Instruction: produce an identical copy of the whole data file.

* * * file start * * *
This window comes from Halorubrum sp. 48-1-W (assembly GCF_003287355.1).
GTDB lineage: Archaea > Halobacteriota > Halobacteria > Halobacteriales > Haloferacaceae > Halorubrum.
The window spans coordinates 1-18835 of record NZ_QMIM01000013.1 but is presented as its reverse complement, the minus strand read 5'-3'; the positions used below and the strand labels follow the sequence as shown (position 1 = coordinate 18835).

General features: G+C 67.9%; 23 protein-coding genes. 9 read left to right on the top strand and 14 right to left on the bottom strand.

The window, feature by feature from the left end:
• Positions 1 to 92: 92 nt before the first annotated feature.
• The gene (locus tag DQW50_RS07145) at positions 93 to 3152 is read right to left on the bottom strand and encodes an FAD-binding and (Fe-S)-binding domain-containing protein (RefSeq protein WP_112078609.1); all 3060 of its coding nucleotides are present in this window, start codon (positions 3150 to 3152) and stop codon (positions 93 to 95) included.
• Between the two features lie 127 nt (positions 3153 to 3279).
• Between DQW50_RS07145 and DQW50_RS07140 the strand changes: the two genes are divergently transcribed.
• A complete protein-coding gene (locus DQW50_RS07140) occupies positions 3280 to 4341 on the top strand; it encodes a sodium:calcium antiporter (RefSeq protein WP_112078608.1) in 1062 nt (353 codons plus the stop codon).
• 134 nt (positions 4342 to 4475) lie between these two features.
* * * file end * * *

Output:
This window comes from Halorubrum sp. 48-1-W (assembly GCF_003287355.1).
GTDB lineage: Archaea > Halobacteriota > Halobacteria > Halobacteriales > Haloferacaceae > Halorubrum.
The window spans coordinates 1-18835 of record NZ_QMIM01000013.1 but is presented as its reverse complement, the minus strand read 5'-3'; the positions used below and the strand labels follow the sequence as shown (position 1 = coordinate 18835).

General features: G+C 67.9%; 23 protein-coding genes. 9 read left to right on the top strand and 14 right to left on the bottom strand.

The window, feature by feature from the left end:
• Positions 1 to 92: 92 nt before the first annotated feature.
• The gene (locus tag DQW50_RS07145) at positions 93 to 3152 is read right to left on the bottom strand and encodes an FAD-binding and (Fe-S)-binding domain-containing protein (RefSeq protein WP_112078609.1); all 3060 of its coding nucleotides are present in this window, start codon (positions 3150 to 3152) and stop codon (positions 93 to 95) included.
• Between the two features lie 127 nt (positions 3153 to 3279).
• Between DQW50_RS07145 and DQW50_RS07140 the strand changes: the two genes are divergently transcribed.
• A complete protein-coding gene (locus DQW50_RS07140) occupies positions 3280 to 4341 on the top strand; it encodes a sodium:calcium antiporter (RefSeq protein WP_112078608.1) in 1062 nt (353 codons plus the stop codon).
• 134 nt (positions 4342 to 4475) lie between these two features.